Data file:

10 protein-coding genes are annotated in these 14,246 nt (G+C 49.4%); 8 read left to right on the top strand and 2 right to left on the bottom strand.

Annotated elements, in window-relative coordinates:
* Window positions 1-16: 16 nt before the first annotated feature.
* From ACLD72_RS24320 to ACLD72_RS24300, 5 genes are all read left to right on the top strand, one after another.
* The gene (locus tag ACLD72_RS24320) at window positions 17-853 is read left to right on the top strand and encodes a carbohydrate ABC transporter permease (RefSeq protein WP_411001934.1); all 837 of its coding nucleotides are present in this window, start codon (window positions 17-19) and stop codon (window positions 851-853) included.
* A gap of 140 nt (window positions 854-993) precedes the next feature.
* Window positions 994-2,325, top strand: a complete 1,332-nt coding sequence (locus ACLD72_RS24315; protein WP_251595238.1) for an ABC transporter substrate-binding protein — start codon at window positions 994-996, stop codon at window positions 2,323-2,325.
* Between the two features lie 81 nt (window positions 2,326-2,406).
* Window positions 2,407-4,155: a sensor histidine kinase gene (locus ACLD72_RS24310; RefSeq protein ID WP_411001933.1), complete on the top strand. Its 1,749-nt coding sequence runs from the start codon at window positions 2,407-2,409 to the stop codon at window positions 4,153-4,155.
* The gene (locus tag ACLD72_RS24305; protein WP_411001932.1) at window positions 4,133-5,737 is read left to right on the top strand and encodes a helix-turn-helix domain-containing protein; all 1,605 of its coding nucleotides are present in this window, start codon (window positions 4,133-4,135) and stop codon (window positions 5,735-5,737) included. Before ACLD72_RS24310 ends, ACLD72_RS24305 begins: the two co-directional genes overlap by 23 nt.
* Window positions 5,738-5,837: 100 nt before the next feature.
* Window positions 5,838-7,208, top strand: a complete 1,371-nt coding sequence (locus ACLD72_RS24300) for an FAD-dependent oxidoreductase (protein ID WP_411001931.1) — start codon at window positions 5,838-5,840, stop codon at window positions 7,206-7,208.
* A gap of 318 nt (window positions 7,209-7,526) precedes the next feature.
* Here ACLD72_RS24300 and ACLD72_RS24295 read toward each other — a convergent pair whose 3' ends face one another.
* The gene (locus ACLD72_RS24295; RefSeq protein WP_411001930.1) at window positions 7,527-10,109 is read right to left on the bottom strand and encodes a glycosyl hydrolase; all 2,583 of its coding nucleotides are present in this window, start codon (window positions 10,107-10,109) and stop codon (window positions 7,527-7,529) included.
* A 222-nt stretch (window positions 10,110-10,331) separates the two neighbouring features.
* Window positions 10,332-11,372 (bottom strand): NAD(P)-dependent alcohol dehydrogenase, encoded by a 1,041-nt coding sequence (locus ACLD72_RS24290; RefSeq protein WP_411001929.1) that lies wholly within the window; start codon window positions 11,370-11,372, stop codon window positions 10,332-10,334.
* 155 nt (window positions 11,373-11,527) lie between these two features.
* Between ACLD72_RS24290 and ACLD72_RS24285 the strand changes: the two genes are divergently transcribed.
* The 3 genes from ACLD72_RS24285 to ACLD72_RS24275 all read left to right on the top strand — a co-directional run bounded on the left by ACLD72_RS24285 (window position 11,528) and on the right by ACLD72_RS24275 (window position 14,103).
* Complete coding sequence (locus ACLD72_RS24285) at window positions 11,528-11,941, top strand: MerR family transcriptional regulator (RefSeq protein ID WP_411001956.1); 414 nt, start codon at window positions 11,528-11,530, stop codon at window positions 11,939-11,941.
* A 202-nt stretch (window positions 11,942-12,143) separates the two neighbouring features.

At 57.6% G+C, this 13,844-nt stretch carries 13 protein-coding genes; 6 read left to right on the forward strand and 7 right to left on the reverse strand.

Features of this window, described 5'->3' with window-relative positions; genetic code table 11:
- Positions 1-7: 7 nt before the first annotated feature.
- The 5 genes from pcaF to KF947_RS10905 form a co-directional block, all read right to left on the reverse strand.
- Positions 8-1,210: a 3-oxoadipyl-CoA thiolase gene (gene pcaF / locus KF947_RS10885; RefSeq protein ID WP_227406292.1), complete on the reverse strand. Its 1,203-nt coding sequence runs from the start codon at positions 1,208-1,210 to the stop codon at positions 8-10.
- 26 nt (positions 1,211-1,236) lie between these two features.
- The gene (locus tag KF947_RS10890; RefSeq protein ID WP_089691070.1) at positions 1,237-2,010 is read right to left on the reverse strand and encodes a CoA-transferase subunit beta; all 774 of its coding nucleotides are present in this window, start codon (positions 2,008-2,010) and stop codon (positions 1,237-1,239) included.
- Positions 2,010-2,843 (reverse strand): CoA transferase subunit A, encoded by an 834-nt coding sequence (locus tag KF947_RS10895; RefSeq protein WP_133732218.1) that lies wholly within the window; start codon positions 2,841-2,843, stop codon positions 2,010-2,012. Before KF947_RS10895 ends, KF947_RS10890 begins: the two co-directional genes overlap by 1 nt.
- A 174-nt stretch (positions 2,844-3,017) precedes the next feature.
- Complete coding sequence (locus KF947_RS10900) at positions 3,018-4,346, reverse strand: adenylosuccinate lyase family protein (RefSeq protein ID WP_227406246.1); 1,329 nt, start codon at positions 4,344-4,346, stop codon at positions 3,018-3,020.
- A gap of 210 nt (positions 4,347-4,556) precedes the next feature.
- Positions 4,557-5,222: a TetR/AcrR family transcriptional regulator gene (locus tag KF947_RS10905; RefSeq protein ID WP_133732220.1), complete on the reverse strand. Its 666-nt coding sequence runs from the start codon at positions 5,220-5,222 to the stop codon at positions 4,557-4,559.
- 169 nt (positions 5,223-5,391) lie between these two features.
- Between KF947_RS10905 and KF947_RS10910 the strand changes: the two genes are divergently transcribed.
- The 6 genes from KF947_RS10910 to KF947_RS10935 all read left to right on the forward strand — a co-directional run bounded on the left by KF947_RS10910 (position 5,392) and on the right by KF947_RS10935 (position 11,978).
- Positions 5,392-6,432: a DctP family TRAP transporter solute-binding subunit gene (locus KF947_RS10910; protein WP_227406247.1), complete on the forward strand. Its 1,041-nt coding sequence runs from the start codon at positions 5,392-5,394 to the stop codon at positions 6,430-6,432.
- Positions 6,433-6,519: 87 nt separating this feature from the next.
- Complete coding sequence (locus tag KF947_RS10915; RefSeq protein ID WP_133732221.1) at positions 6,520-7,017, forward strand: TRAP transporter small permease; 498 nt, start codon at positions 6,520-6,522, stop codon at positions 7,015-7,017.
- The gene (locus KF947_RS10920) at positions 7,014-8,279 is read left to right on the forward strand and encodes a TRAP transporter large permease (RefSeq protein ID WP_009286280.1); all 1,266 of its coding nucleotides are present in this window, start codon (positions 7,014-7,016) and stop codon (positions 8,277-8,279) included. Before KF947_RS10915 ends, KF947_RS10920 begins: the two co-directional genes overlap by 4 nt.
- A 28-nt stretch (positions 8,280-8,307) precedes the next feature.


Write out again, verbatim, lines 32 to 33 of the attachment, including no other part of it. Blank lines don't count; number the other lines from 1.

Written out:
- Complete coding sequence (locus KF947_RS10900) at positions 3,018-4,346, reverse strand: adenylosuccinate lyase family protein (RefSeq protein ID WP_227406246.1); 1,329 nt, start codon at positions 4,344-4,346, stop codon at positions 3,018-3,020.
- A gap of 210 nt (positions 4,347-4,556) precedes the next feature.